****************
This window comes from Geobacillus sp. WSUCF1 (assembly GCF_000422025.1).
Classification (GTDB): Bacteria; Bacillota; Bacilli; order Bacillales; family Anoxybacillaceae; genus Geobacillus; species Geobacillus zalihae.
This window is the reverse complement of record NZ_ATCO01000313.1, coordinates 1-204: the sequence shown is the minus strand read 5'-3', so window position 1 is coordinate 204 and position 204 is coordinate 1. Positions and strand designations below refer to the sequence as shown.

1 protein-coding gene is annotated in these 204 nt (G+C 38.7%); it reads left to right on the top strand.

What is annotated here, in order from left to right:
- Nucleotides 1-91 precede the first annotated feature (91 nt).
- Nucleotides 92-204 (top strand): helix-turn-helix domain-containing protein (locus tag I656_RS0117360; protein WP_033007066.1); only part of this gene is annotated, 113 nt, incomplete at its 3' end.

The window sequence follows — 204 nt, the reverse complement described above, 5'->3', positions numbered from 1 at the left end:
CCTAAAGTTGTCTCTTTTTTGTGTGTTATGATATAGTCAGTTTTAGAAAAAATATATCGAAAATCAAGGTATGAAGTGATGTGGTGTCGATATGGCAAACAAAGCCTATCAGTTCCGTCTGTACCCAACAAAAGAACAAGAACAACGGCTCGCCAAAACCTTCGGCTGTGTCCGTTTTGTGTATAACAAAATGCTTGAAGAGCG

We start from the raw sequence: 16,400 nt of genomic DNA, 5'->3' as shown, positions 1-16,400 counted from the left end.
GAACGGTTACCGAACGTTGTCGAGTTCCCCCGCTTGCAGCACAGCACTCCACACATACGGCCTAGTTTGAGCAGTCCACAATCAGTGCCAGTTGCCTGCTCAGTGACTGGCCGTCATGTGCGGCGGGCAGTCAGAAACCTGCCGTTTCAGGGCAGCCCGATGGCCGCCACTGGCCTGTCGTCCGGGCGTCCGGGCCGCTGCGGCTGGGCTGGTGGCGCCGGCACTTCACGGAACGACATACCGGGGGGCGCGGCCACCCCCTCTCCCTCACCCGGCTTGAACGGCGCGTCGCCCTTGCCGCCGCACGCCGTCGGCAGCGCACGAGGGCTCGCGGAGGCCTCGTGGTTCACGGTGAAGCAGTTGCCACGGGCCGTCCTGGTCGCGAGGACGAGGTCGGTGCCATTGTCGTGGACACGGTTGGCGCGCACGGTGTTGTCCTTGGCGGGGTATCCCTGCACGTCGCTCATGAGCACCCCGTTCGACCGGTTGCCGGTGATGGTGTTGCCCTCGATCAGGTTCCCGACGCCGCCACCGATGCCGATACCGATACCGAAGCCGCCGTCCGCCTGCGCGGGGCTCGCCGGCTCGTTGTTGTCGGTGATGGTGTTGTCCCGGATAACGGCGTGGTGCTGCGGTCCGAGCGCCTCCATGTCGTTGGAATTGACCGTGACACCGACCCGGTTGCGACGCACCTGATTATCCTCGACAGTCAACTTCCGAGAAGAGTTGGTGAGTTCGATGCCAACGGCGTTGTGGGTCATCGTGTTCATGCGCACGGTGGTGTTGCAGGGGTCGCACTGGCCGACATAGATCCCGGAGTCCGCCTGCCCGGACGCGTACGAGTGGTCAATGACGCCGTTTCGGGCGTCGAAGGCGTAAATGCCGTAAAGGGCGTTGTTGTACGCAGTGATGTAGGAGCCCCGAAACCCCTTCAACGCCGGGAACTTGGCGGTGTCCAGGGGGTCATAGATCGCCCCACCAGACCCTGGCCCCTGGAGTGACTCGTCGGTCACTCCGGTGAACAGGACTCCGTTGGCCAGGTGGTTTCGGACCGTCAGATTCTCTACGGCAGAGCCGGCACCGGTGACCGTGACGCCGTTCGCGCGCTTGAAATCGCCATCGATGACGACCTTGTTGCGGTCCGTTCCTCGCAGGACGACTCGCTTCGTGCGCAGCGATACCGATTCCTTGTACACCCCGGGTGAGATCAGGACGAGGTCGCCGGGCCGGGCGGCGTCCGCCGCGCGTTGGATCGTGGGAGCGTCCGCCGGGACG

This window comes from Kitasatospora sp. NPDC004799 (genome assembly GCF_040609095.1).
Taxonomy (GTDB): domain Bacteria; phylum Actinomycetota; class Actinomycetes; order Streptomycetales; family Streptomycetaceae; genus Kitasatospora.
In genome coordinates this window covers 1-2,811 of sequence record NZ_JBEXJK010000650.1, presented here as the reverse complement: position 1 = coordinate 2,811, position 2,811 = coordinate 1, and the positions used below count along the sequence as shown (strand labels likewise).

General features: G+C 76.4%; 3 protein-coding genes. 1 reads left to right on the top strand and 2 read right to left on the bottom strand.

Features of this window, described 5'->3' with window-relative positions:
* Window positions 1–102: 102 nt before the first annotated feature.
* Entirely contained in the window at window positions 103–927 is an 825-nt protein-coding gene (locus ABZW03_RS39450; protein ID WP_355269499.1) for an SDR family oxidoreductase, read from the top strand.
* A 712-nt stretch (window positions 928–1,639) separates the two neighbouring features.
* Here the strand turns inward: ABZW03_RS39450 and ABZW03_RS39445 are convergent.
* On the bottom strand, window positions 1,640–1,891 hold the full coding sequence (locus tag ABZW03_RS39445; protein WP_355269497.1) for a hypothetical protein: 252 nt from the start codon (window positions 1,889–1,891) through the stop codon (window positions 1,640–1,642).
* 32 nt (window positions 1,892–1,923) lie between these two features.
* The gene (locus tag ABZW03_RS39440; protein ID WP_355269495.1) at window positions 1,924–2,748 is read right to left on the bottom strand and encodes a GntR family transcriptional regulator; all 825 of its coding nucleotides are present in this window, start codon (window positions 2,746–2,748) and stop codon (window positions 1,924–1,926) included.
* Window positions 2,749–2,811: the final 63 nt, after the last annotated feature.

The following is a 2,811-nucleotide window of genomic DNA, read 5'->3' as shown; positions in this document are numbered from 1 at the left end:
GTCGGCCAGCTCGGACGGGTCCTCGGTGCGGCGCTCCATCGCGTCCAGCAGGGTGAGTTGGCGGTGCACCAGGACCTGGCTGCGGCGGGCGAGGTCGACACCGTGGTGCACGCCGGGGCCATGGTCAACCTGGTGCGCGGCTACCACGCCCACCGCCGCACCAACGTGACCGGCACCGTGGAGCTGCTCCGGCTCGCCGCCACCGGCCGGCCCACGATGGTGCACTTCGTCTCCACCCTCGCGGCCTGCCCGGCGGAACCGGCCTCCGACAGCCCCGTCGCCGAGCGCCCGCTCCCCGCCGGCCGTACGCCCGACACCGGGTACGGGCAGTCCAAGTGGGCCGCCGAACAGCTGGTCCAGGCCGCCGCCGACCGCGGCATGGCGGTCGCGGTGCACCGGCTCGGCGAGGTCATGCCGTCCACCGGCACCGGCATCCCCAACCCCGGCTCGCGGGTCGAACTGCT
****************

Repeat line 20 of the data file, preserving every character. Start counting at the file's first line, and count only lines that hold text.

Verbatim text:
* Here the strand turns inward: ABZW03_RS39450 and ABZW03_RS39445 are convergent.